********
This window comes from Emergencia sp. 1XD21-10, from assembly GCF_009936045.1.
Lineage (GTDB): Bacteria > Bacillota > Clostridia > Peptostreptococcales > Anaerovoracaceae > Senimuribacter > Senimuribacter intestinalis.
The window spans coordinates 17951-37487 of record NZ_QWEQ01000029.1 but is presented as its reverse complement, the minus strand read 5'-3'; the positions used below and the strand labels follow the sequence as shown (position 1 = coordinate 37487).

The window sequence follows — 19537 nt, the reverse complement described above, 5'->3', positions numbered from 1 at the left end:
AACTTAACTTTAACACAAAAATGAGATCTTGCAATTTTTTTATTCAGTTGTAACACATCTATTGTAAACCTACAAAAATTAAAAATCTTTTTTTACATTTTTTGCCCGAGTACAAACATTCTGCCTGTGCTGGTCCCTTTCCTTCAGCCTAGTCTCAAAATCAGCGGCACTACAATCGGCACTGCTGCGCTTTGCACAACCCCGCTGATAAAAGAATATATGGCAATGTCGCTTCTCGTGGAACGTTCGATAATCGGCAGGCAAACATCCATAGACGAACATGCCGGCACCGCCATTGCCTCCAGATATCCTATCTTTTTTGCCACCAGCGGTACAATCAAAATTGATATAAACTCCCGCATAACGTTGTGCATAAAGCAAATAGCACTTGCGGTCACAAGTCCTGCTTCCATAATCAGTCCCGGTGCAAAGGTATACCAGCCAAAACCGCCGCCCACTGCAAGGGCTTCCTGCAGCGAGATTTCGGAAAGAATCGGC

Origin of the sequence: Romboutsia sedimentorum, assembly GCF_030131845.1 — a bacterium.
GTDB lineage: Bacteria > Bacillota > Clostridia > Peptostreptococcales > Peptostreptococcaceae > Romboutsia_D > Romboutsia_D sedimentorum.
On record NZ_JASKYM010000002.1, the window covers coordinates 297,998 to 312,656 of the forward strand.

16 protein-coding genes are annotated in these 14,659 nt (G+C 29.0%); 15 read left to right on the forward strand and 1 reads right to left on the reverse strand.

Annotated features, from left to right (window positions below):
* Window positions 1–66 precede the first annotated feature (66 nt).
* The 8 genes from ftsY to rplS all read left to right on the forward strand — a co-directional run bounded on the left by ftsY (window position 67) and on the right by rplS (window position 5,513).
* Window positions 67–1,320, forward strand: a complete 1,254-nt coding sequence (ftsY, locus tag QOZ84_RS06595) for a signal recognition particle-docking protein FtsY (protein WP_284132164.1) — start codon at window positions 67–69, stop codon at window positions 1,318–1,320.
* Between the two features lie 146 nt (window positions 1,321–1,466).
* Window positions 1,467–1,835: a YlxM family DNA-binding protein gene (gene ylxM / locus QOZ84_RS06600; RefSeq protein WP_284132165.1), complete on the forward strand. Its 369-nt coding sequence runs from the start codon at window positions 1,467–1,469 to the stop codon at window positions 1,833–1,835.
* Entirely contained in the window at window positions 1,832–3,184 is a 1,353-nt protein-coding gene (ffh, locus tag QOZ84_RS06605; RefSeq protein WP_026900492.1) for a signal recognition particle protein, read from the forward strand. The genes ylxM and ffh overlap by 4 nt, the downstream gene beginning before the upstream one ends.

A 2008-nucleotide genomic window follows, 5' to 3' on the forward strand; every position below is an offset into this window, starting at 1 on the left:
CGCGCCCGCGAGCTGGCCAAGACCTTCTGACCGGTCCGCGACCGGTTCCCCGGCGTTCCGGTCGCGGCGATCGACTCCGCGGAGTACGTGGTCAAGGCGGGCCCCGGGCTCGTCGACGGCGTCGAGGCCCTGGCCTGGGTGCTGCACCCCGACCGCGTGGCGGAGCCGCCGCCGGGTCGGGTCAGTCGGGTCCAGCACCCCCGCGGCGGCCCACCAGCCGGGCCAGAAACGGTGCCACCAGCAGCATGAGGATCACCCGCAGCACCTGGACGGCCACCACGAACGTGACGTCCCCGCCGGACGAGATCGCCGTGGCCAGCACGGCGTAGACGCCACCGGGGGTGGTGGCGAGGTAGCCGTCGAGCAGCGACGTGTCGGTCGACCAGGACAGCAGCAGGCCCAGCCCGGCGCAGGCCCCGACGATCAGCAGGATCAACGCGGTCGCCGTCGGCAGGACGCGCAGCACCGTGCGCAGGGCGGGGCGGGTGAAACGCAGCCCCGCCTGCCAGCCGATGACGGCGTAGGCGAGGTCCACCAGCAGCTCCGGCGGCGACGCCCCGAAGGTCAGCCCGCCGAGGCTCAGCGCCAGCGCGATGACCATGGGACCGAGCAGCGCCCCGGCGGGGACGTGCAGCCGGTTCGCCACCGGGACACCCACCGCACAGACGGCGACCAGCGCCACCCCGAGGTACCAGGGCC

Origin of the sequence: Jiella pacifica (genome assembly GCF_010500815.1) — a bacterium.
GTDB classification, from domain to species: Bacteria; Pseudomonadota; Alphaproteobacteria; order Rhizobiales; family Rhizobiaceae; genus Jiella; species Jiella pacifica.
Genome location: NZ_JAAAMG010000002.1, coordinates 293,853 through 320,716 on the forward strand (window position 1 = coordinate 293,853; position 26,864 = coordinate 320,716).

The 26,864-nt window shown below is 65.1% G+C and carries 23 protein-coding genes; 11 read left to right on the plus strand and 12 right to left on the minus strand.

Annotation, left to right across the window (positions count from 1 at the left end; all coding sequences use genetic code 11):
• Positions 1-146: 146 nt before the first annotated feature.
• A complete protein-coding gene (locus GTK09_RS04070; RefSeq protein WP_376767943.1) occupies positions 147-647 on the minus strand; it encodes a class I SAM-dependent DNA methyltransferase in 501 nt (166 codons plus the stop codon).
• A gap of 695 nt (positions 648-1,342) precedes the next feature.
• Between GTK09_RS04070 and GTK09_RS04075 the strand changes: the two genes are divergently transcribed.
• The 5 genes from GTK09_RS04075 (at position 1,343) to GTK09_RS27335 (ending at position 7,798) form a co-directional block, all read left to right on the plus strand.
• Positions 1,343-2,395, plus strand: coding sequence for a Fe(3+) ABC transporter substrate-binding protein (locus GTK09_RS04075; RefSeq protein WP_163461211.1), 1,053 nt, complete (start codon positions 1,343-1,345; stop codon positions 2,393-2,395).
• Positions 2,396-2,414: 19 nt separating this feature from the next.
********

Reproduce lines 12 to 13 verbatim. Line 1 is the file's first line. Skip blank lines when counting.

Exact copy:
* The 8 genes from ftsY to rplS all read left to right on the forward strand — a co-directional run bounded on the left by ftsY (window position 67) and on the right by rplS (window position 5,513).
* Window positions 67–1,320, forward strand: a complete 1,254-nt coding sequence (ftsY, locus tag QOZ84_RS06595) for a signal recognition particle-docking protein FtsY (protein WP_284132164.1) — start codon at window positions 67–69, stop codon at window positions 1,318–1,320.